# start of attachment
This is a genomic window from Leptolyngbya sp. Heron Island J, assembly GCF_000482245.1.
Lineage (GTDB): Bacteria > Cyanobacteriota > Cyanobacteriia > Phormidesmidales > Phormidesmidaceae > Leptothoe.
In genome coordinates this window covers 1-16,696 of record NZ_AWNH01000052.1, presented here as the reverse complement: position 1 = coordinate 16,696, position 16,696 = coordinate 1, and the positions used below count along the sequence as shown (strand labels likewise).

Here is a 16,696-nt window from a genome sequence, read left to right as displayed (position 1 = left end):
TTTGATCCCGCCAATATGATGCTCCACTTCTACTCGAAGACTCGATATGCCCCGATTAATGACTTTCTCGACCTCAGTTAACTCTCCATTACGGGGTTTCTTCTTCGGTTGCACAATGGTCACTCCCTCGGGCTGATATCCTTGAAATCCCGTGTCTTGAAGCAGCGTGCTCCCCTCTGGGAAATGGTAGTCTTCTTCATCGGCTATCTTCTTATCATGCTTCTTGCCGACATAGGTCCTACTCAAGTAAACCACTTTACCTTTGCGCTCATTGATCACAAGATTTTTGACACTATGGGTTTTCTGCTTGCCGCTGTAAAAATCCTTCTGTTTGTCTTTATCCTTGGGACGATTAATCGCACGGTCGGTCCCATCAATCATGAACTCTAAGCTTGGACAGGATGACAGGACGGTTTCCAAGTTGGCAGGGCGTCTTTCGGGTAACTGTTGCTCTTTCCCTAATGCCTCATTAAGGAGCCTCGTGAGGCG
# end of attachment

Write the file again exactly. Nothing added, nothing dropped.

This is a genomic window from Leptolyngbya sp. Heron Island J, assembly GCF_000482245.1.
Lineage (GTDB): Bacteria > Cyanobacteriota > Cyanobacteriia > Phormidesmidales > Phormidesmidaceae > Leptothoe.
In genome coordinates this window covers 1-16,696 of record NZ_AWNH01000052.1, presented here as the reverse complement: position 1 = coordinate 16,696, position 16,696 = coordinate 1, and the positions used below count along the sequence as shown (strand labels likewise).

Here is a 16,696-nt window from a genome sequence, read left to right as displayed (position 1 = left end):
TTTGATCCCGCCAATATGATGCTCCACTTCTACTCGAAGACTCGATATGCCCCGATTAATGACTTTCTCGACCTCAGTTAACTCTCCATTACGGGGTTTCTTCTTCGGTTGCACAATGGTCACTCCCTCGGGCTGATATCCTTGAAATCCCGTGTCTTGAAGCAGCGTGCTCCCCTCTGGGAAATGGTAGTCTTCTTCATCGGCTATCTTCTTATCATGCTTCTTGCCGACATAGGTCCTACTCAAGTAAACCACTTTACCTTTGCGCTCATTGATCACAAGATTTTTGACACTATGGGTTTTCTGCTTGCCGCTGTAAAAATCCTTCTGTTTGTCTTTATCCTTGGGACGATTAATCGCACGGTCGGTCCCATCAATCATGAACTCTAAGCTTGGACAGGATGACAGGACGGTTTCCAAGTTGGCAGGGCGTCTTTCGGGTAACTGTTGCTCTTTCCCTAATGCCTCATTAAGGAGCCTCGTGAGGCG